ISBN-10:
0072314524
ISBN-13:
9780072314526
Pub. Date:
08/04/2000
Publisher:
McGraw-Hill Companies, The
Video Production: Disciplines and Techniques / Edition 8

Video Production: Disciplines and Techniques / Edition 8

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Product Details

ISBN-13: 9780072314526
Publisher: McGraw-Hill Companies, The
Publication date: 08/04/2000
Edition description: Older Edition
Pages: 352
Product dimensions: 8.46(w) x 10.76(h) x 0.60(d)

About the Author

Thomas D. Burrows is Professor Emeritus in the Radio, TV, and Film Department at California State University, Northridge. Retirement from full-time teaching has provided him the opportunity to pursue a number of activities relating both to his academic background and to his work as a professional broadcaster. He continues to work with California State University, Northridge, on a number of projects, and he is active in the production division of the broadcast Education Association. During his earlier career as a producer and director, he received the Christopher, Emmy, and Peabody awards. He holds an M.A. degree from the School of Journalism at the University of Southern California.

Lynne Schafer Gross is presently a Professor in the Department of Radio-TV-Film at California State University, Fullerton. She has written ten other textbooks and hundreds of magazine articles. In 1999 she was the recipient of the Frank Stanton Award for Distinguished Contribution to Electronic Media Education and in 1997 she received the Distinguished Education Service Award from the Broadcast Education Association. She is a past governor of the Academy of Television Arts and Sciences and has also chaired that organization’s Library Committee and Student Activities Committee. As Past President of the Broadcast Education Association she increased membership 24% and funding 59%. Professionally, she is currently Associate Producer for the video series “Journeys Below the Line” and in the past she was Director of Programming for Valley Cable TV and the producer of numerous radio and TV programs for public, commercial, and cable outlets. Her teaching and consulting have taken her tomany countries including Malaysia, Swaziland, Estonia, Australia, Guyana, and Russia. Her doctorate is from UCLA.

James Foust is an Assistant Professor and current head of the Broadcast Journalism sequence at Bowling Green State University in Bowling Green, Ohio. He has worked for more than six years in Television production and news videography and editing. James Foust has a Ph.D. in Mass Communication and a MS in Journalism from Ohio University. He received his BA in Telecommunications from Youngstown State University.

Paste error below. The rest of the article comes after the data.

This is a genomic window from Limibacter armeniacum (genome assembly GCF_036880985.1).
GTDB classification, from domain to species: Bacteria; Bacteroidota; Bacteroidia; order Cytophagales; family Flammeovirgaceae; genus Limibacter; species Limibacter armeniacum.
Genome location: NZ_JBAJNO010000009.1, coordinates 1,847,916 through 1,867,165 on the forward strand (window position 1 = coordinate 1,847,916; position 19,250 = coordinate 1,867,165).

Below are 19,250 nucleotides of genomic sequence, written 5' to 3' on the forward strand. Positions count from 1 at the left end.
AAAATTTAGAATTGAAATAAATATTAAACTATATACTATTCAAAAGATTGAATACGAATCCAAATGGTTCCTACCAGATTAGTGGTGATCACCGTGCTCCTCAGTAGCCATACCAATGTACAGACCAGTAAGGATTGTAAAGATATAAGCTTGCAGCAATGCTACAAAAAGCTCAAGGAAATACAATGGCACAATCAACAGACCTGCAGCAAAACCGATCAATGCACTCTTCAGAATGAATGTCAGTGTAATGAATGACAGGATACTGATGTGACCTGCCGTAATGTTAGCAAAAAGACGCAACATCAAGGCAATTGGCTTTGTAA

Donald N. Wood has been teaching at California State University, Northridge, since 1970 as a professor of radio-TV-film. Professor Wood is the author of Mass Media and the Individual and Designing the Effective Message, and he is co-author of Educational Telecommunications. His most recent book (1996) is Post-Intellectualism and the Decline of Democracy: The Failure of Reason and Responsibility in the Twentieth Century.

Table of Contents

Chapter 1: Introduction to Video

1.1 Personal Disciplines in Support of Technique

Development of a Professional Attitude
Attitudes and Self-Image

1.2 The Move to Convergence

1.3 Historical Background

Early Television
Uses of Film and Live Cameras
The Impact of Recorded and Edited Video
Portable Video Equipment

1.4 Recent Innovations

Digital Formats
Computer-Controlled Editing
Video Compression
Interactive Video
A new Technology for Playback and Recording

1.5 Aspects of Employment in the Video Industry

Work Patterns and Locations
Final Notes on Employment

Discussion Questions

Chapter 2: Cast and Crew

2.1 Producers

Before Production Begins
During Rehearsal and Recording
After the Production

2.2 Directors

Before Production Begins
During Rehearsal and Recording
After the Production

2.3 Associate Directors

Before Production Begins
During Rehearsal and Recording
After the Production

2.4 Stage Managers

Before Production Begins
During Rehearsal and Recording
After the Production

2.5 Camera Operators

Before Production Begins
During Rehearsal and Recording
After the Production

2.6 Teleprompter Operators

Before Production Begins
During Rehearsal and Recording
After the Production

2.7 Lighting Directors

Before Production Begins
During Rehearsal and Recording
After the Production

2.8 Audio Operators

Before Production Begins
During Rehearsal and Recording
After the Production

2.9 Technical Directors

Before Production Begins
During Rehearsal and Recording
After the Production

2.10 Graphics Operators

BeforeProduction Begins
During Rehearsal and Recording
After the Production

2.11 Video Operators

Before Production Begins
During Rehearsal and Recording
After the Production

2.12 Editors

Before Production Begins
During Rehearsal and Recording
After the Production

2.13 Other Positions

2.14 Cast

Television Performers


Television Actors

Discussion Questions

Chapter 3: Audio

3.1 Seven Basic Control Functions

Transducing
Channeling
Mixing
Amplifying
Shaping
Monitoring
Recording and Playing Back

3.2 Microphones

Pick-UpPatterns
Impedance
Frequency Response
Tupes of Microphones
Stereo Recording

3.3 Outboard Equipment

CD Players
Turntables
DAT Recorders
Cassette Recorders
MiniDisc Recorders
Cartridge Recorders
Digital Carts
Reel-to-reel Recorders
Videotape Audio Tracks
Synthesizers
Servers and Other Computer-Based Equipment

3.4 Cables, Connectors, and Patch Bays

Cables
Connectors
Patch Bays

3.5 – Audio Consoles

The Basic Board
Advanced Functions

3.6 – Digital Audio Workstations

3.7 – Tips for Recording Good Sound

3.8 Voice Command Procedure

Discussion Questions

Chapter 4:
Lighting

4.1 Types of Light: Incident and Reflected

4.2 General Lighting Objectives

Intensity and Consistency
Contrast Radio
Color Temperature